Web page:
Originally from Rwanda, Hakuzimana immigrated to the United States in 2018. He came first to Portland but decided to settle his family in Concord, New Hampshire. Still, he agreed to help translate articles from English to Kinyarwanda for Amjambo Africa. As a child, Hakuzimana used to mimic the broadcasters he heard on the radio. He studied journalism in college but later got a job in communications. His work took him to more than 10 countries in Africa.

Even though he wasn’t working in the field, he saw the conditions for journalists.

“On the African continent, many countries do not respect the freedom of the press like in America and in many countries journalists can be harassed and even be killed,” he said, citing an example of a prominent journalist in Cameroon who was abducted and found dead earlier this year.

Hakuzimana interviews Catherine Lee of Lee International at the University of Maine School of Law. Shawn Patrick Ouellette/Staff Photographer

When he started working with Amjambo Africa in the United States, he suggested that he could help build relationships with freelancers in Africa. He started coordinating that coverage and also launched a podcast in English (Amjambo Time) and Kinyarwanda (Wiriwe Maine) to bring the news to more people. (Amjambo Africa recently secured the funding to add the podcast in French.) The most recent episode includes the interview with Yangala, as well as with Portland’s new director of diversity and equity, and a staff person from the New England Arab American Organization. Hakuzimana personally sends the links to the recordings to many of his local contacts on WhatsApp so they can spread it to more people.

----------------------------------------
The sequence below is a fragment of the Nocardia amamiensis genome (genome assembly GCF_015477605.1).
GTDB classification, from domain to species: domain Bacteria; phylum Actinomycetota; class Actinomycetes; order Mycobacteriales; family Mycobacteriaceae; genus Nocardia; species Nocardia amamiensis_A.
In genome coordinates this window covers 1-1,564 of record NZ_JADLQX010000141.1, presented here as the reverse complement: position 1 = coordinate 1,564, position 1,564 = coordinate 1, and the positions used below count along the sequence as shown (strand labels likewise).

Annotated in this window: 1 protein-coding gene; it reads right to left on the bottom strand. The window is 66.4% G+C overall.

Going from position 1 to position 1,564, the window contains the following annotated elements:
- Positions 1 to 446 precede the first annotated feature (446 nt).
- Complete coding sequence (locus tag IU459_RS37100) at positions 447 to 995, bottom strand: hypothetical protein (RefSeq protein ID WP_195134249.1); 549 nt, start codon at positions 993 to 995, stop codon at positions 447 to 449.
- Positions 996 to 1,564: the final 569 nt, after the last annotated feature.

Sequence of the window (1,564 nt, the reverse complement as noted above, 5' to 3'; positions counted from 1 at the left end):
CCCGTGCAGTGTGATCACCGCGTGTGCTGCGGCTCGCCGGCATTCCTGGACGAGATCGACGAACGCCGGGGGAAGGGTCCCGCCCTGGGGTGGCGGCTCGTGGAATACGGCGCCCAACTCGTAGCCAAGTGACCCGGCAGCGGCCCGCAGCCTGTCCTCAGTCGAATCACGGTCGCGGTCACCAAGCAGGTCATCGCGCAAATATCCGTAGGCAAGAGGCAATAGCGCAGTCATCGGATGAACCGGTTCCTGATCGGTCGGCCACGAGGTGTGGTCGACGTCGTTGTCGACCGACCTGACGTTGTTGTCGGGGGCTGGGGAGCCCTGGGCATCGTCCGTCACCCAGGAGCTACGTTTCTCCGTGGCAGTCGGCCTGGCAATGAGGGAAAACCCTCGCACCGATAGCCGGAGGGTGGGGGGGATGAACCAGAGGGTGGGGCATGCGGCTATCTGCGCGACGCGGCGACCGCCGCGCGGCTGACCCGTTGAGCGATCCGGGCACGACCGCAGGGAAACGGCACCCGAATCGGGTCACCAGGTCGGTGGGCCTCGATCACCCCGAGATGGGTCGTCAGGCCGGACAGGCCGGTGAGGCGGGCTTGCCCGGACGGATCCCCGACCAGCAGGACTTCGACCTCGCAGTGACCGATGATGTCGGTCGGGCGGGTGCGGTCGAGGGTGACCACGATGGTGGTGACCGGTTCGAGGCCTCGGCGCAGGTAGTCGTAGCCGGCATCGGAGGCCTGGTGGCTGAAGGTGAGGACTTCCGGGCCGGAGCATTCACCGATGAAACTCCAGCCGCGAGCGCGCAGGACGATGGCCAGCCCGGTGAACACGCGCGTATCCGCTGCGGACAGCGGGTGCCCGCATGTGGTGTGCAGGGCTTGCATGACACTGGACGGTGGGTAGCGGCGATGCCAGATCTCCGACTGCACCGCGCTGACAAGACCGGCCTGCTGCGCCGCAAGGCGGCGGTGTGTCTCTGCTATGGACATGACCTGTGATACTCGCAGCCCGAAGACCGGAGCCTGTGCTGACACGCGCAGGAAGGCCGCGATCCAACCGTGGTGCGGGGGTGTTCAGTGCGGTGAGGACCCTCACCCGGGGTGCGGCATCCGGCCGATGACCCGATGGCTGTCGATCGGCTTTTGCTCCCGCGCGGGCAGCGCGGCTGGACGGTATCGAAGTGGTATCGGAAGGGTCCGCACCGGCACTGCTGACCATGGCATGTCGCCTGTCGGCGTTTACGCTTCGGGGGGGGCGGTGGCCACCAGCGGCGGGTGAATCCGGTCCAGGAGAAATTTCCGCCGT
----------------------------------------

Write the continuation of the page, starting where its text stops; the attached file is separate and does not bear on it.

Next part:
“It’s an innovative way for Amjambo Africa to reach out to these communities,” he said.


Hakuzimana also earned a master’s degree in community development policy and practice at the University of New Hampshire in 2021, and he said that experience has informed his work as well.

“I don’t see Amjambo Africa as a breaking news publication, but the community development of news,” he said.


Mardochée Mbongi appeared in Amjambo Africa for the first time last fall when he was elected as the president of the Congolese Community of Maine, and he immediately started hearing from local organizations and contacts who wanted to work with him. He said it has become a trusted source of information for him and others in part because he knows it is created by immigrants with experiences similar to his.

“Amjambo is the first newspaper I need to read before I read any other paper,” he said.

He appeared in a recent episode of the podcast in English, but when he shared the link in his own WhatsApp groups, not everyone could understand it. So he was excited to hear Amjambo Africa will launch a podcast in French.